The Kindle Fire tablet computer from Amazon, the much look forward to challenge to iPad, became available in the U.S. on Monday, one day ahead of schedule. The new Kindle is approximately half the size and at $199 more than the price of iPad which retails for $499. The new Fire is much more than an e-book reader; it connects to the Web, streams movies and TV, displays comic books and supports a multitude of apps, which includes ones for Hulu and Netflix, plus emailing and game playing.
Users wont be able to use cellular networks on the Fire has they have been able to do on some of the monochrome Kindle models, but they will be able to accesses the Internet through Wi-Fi.
Barnes & Noble Inc.’s $249 Nook Tablet goes on sale Friday, also a direct competitor in time for the Christmas market, but still higher in price at $249. In creating a challenge to the iPad, Amazon.com Inc. is building on the expectation of succeeding where other businesses have been unsuccessful because the Fire is designed to easily tap into the company’s enormous storehouse of media content. Amazon sells over 1 million e-books, 100,000 movies and television shows, and 17 million songs.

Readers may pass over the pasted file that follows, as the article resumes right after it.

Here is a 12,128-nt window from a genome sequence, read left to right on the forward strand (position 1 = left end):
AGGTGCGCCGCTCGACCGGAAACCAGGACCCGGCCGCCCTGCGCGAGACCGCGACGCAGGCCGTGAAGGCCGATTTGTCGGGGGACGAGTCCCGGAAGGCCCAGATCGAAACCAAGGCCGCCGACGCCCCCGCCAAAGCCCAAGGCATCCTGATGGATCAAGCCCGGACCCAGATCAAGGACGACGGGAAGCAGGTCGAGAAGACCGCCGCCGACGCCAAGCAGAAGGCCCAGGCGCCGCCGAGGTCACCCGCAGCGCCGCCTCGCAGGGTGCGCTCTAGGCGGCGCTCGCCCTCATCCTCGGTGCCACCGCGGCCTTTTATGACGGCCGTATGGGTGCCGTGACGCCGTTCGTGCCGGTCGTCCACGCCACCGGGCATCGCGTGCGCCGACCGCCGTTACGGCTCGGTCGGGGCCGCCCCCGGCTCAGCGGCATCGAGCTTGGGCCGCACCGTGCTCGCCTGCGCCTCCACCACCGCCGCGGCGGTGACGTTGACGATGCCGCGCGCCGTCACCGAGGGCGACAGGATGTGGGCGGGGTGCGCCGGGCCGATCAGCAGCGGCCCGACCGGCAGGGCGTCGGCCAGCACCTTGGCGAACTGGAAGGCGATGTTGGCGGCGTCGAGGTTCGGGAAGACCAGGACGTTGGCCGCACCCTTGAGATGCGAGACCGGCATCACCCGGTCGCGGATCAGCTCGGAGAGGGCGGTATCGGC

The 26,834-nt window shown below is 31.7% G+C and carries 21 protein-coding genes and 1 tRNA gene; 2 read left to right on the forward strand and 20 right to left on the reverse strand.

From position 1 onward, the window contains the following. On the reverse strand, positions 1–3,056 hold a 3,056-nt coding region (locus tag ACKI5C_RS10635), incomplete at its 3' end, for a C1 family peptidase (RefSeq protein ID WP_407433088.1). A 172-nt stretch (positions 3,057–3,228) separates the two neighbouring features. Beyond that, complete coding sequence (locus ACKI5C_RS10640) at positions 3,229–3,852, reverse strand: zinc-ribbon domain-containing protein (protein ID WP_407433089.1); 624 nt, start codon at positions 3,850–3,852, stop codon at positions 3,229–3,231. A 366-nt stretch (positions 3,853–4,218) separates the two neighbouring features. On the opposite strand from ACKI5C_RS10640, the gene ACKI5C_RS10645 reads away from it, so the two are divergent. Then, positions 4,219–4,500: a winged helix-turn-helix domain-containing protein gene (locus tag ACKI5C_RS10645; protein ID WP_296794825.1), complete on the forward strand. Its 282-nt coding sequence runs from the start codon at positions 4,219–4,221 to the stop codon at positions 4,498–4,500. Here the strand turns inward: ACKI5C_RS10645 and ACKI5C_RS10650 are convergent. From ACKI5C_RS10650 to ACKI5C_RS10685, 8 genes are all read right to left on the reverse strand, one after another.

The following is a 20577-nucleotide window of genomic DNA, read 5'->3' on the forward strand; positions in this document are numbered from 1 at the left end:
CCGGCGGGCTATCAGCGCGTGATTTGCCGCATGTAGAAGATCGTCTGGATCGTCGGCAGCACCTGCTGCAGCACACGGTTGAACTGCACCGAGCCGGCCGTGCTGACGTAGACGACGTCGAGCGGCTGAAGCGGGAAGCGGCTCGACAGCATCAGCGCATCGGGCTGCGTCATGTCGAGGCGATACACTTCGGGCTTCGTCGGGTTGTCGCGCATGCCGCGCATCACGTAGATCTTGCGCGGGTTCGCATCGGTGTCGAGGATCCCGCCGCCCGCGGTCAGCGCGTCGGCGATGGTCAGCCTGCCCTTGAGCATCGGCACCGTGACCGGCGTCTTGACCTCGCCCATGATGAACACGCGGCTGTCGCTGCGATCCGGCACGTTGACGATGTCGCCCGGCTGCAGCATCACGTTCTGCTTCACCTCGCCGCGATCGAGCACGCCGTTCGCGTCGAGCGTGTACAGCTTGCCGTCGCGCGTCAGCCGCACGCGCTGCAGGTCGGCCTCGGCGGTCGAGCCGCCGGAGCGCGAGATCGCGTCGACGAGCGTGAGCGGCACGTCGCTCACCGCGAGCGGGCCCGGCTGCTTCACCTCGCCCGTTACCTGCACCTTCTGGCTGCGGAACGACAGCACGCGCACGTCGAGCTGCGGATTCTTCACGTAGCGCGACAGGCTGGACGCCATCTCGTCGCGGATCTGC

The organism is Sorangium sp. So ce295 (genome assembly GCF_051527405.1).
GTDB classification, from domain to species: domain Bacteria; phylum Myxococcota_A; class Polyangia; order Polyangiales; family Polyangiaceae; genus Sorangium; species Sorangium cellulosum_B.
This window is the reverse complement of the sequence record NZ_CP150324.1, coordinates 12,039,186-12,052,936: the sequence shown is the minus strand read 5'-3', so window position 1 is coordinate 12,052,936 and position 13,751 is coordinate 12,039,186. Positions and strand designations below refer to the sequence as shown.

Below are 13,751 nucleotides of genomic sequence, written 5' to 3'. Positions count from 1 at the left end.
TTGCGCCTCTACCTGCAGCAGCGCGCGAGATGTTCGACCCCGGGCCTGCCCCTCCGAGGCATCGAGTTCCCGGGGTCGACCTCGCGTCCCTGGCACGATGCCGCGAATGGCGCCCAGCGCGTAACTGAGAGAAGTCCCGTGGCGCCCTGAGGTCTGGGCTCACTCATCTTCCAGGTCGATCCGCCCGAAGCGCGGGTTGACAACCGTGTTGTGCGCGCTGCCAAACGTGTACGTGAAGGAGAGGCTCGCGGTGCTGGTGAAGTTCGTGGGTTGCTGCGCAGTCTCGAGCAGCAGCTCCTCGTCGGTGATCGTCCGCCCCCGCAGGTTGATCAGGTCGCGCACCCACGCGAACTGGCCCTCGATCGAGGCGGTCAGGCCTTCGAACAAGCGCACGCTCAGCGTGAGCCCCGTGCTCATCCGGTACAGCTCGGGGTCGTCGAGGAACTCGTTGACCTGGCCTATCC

Amazon has not publicised the number of Kindles it has sold, but CEO Jeff Bezos has said that advance orders for the Fire are so high that Amazon is manufacturing “millions more” than first anticipated. Amazon has more Kindle models in the pipeline; the Kindle Touch retailing for $99, which has a monochrome, touch-sensitive screen and is designed only for reading, is available from Tuesday, six days earlier than expected.